This, of course, is a very simplified example of a rising triangle Forex scenario, but this is actually how it all works. This is quite a usual and common outcome in the cases of an expanding triangle. In our example above, the concluding point would be when the final, e-wave, stats going in the opposite direction again, at which point, many of the traders would be full of confusion. This, of course, will result in many of them choosing to refrain from opening any more trades, wrongly assuming that the e-wave will never stop. All of this is, of course, all the proof in the world we need in favor of Elliott’s theory that the human mind and psychology plays a critical key role in how the markets perform, and which direction they go to.

A closer look at the Elliott wave triangle patterns – different types, and their mechanism of operation

Now that we have established a basic overview of what the expanding triangle theory is and how it works, it’s time to expand on what we know (no pun intended). As you will learn in this section, there is not one, but actually thee types of expanding triangles. As mentioned, the explanation above was quite introductory, and there is actually more to it than that, and the whole theory of expanding triangles is quite a bit expansive and multi-faceted.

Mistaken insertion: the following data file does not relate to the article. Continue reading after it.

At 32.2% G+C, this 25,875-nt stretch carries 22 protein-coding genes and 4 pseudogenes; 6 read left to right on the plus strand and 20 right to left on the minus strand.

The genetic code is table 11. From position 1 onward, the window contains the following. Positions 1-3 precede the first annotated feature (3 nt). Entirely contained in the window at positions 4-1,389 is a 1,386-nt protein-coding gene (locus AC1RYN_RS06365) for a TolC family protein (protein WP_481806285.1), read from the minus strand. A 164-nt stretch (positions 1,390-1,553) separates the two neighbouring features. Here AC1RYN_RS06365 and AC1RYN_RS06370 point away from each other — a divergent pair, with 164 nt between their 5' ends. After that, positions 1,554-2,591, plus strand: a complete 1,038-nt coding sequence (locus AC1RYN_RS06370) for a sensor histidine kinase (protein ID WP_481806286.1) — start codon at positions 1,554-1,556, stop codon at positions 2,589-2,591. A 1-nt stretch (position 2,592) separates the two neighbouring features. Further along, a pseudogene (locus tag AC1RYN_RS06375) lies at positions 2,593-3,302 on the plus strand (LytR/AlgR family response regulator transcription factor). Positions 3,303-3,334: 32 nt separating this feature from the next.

In fact, there are three separate types of expanding triangles, and for any trader who’s interested in utilizing the expanding triangle pattern/theory to its fullest potential, it is imperative that they get familiar with all three types, and understand exactly how they all work. The three major types for expanding triangle technical analysis are the following:

  • The Horizontal Expanding Triangle
  • The Irregular Expanding Triangle
  • The Running Expanding Triangle

Let’s dive into each one of them separately, describe how they all manifest themselves, and what you should know to utilize them to their fullest potential.

The Horizontal Expanding Triangle

The Horizontal Expanding Triangle is generally regarded as the rarest expanding triangle to occur on the charts. The reason for that is that this particular triangle occurs when the pattern’s expansion occurs in the most “ideal” way possible – not in terms of making a profit, but in terms of the actual process of expansion.